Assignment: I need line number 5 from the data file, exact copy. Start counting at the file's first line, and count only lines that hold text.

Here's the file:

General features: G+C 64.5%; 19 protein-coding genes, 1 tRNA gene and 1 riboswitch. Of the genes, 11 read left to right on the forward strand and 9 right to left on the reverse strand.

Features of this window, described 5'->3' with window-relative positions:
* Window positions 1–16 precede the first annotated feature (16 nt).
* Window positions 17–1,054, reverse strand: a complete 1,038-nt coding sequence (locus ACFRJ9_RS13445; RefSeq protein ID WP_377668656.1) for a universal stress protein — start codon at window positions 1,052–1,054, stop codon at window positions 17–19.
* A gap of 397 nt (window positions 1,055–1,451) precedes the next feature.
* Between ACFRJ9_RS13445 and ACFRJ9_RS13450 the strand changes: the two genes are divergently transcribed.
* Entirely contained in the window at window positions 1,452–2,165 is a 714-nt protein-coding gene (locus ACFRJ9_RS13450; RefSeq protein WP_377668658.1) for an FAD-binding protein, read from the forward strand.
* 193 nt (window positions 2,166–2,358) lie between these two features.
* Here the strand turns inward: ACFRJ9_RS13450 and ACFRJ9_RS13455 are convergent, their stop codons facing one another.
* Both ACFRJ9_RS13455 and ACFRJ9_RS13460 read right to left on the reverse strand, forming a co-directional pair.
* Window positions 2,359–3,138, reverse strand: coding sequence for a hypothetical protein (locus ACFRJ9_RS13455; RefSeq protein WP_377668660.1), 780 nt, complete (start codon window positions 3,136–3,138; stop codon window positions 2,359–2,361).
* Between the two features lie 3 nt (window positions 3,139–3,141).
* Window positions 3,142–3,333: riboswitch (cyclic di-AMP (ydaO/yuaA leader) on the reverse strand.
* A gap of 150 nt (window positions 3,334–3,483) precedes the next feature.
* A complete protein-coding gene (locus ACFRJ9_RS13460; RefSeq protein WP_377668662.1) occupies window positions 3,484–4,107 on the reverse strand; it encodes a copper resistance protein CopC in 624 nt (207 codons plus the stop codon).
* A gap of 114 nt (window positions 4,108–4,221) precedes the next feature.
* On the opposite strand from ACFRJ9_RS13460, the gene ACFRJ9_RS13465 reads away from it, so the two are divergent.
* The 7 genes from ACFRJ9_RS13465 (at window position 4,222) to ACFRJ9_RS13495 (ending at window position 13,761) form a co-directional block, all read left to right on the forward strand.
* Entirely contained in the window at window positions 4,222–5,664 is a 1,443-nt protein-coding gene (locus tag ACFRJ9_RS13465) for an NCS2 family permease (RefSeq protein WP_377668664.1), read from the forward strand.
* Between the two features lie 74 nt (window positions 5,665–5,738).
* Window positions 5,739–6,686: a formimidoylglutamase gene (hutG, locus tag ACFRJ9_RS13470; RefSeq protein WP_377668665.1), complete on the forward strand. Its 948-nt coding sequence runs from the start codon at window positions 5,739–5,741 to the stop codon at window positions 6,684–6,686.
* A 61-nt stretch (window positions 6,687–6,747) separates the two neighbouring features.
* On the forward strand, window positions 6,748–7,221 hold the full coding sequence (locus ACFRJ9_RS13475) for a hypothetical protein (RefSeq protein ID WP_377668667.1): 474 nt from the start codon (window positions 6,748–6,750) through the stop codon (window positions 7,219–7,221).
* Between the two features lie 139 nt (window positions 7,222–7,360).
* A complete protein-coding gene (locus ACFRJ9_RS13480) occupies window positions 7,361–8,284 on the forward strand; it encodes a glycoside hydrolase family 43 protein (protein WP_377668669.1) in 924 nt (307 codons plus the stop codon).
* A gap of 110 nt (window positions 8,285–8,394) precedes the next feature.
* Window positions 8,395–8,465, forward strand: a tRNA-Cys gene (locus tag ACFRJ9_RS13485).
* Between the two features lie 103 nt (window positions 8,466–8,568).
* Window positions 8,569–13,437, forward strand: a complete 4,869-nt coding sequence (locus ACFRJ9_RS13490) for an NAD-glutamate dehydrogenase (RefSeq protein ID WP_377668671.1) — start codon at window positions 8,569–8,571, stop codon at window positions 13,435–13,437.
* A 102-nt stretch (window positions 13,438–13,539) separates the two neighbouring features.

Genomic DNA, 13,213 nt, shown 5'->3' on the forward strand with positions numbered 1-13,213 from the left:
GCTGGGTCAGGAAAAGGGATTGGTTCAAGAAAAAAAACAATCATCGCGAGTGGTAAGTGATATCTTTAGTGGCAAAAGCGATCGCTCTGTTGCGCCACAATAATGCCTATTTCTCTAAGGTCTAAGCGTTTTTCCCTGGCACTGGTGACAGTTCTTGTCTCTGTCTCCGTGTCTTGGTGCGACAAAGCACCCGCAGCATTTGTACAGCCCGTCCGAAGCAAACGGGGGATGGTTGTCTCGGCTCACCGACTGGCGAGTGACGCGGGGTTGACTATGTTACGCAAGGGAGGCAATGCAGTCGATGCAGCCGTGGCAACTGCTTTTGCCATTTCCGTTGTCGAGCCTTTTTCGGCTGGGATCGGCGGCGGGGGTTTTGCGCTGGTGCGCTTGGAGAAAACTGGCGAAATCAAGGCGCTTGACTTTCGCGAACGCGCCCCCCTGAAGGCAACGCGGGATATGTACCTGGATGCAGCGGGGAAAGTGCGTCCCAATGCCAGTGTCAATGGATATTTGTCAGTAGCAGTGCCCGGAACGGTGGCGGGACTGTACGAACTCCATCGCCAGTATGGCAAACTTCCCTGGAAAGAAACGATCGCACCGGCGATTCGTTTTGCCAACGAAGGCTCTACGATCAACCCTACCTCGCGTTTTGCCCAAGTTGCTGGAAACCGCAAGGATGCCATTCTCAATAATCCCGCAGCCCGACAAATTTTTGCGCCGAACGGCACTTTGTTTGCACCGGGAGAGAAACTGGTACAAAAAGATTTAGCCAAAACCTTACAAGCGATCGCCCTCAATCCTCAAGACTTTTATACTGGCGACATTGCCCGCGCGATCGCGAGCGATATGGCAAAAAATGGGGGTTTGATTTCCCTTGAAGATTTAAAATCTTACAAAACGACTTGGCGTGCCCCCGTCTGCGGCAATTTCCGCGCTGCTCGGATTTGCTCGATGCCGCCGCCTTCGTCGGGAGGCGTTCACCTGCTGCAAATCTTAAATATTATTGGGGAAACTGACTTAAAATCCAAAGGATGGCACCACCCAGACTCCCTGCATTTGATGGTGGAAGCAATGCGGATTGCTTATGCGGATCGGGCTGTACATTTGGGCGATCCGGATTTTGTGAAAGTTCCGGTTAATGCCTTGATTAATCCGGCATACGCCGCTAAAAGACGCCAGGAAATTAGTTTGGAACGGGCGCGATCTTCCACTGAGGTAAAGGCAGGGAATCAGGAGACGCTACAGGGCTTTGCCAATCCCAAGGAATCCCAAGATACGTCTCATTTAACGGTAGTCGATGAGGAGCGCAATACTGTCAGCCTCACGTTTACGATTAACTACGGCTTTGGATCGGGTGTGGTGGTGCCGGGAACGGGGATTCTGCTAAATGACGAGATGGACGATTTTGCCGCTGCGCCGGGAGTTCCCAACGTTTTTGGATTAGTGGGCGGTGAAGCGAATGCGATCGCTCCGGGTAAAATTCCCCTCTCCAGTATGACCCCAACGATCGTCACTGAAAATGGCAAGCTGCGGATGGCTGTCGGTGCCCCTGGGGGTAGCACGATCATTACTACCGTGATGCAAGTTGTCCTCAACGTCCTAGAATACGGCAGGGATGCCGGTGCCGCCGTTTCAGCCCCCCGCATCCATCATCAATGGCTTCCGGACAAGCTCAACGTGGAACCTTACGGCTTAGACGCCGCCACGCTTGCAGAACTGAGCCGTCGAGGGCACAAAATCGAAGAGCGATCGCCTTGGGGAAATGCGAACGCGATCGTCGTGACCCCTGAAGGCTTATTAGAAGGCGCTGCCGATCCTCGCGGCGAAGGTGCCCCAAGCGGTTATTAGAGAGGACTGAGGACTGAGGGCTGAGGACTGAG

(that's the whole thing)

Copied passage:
* A gap of 397 nt (window positions 1,055–1,451) precedes the next feature.